Cost and revenue were calculated for each pen by applying a series of inputted economic assumptions to the biological performance observed in each pen. The intent of these studies was to determine the effect that weaning age has on the value of weaned pigs (or populations of weaned pigs) within a multi-site production system. Therefore, weaned pig costs were considered equal across weaning-age treatments, and all postweaning costs and revenue were converted to a per-pig-weaned basis, thus enabling a determination of how weaning age affects weaned pig value. All monetary values are expressed in $US.
Table 1: Economic assumptions applied to the biological performance observed in two trials evaluating the effects of weaning age on postweaning performance (currency in $US)a
a Operationally dependent cost and revenue assumptions were applied on two trials evaluating the effects of weaning age on growing-pig costs and revenue.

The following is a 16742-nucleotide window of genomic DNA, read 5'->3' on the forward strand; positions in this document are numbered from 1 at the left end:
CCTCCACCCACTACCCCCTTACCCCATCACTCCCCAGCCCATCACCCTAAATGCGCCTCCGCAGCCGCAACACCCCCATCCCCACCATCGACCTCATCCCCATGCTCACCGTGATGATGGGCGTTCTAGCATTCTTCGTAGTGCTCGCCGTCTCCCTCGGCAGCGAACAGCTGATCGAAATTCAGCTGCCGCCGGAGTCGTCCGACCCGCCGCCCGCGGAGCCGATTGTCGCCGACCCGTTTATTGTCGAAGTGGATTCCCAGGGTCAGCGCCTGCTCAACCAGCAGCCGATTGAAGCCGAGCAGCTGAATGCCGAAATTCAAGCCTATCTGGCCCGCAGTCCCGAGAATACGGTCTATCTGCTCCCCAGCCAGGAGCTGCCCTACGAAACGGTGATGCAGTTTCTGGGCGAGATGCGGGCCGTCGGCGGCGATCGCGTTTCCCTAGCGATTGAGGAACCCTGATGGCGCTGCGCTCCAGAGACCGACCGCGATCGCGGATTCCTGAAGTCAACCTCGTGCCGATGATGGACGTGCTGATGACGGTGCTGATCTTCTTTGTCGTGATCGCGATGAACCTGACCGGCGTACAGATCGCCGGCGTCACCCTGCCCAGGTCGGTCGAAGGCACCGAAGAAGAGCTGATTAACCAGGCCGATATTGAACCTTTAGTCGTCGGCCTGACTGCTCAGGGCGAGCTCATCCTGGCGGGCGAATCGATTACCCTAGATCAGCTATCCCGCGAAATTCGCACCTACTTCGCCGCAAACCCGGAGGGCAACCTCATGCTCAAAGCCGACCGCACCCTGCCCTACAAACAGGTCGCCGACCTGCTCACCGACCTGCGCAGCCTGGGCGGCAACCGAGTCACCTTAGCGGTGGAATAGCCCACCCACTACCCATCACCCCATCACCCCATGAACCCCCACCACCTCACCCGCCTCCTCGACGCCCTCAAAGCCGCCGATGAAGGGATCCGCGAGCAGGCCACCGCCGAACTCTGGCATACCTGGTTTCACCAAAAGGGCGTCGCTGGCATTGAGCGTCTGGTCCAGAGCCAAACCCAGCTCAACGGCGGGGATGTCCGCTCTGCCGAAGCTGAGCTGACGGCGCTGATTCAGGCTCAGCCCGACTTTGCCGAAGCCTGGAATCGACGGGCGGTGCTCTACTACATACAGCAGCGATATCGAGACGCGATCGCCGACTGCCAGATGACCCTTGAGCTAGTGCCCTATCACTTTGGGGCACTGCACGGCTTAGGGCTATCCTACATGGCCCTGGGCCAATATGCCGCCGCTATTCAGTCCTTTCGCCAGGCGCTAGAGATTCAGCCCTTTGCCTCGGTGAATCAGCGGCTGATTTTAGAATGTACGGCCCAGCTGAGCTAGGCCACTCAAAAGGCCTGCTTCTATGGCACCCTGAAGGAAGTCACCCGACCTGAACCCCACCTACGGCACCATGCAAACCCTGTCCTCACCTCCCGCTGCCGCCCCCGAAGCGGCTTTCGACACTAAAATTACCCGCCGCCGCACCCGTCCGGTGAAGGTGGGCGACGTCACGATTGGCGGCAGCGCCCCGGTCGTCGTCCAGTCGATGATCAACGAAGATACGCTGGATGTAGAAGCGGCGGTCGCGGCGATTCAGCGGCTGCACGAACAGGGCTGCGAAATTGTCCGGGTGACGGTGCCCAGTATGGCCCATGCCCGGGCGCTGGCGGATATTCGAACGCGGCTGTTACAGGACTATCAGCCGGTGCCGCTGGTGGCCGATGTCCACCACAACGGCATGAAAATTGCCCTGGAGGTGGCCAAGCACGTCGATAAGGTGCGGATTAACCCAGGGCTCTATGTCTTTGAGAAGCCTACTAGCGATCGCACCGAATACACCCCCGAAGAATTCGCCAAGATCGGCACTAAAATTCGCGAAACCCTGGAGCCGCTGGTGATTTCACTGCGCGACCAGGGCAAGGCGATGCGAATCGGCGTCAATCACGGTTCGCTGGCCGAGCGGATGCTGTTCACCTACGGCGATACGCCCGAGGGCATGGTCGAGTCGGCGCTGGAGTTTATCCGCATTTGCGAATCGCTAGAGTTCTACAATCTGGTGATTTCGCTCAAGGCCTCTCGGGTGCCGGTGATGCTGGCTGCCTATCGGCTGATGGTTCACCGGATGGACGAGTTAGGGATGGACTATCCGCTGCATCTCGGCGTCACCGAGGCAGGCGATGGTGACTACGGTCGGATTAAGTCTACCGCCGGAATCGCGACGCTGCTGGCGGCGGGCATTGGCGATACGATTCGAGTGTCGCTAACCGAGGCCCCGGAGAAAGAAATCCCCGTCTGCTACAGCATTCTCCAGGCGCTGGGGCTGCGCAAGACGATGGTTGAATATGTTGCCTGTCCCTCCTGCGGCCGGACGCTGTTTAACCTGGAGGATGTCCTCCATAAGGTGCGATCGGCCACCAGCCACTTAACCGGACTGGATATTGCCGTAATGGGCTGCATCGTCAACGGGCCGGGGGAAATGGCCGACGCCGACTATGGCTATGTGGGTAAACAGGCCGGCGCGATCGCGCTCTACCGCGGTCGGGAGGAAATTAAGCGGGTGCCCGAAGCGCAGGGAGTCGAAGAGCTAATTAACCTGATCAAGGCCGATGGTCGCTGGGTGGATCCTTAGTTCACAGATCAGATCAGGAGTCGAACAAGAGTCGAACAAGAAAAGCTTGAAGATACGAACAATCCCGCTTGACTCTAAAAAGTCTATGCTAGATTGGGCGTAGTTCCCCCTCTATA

b Nursery-space costs equivalent to $30/pig space/year with 0.25 m2 of floor space/pig.
c Costs for nursery and finishing-space idle days are included in the nursery and finishing-space costs, respectively.
d SEW = segregated early weaning. Nursery diet costs differ between trials due to differences in formulation and ingredient costs at the time of each trial.
e Finisher-space costs equivalent to $38/pig space/year with 0.77 m2 of floor space/pig.
f Transport, medications and supplies, management fees, and genetic royalties.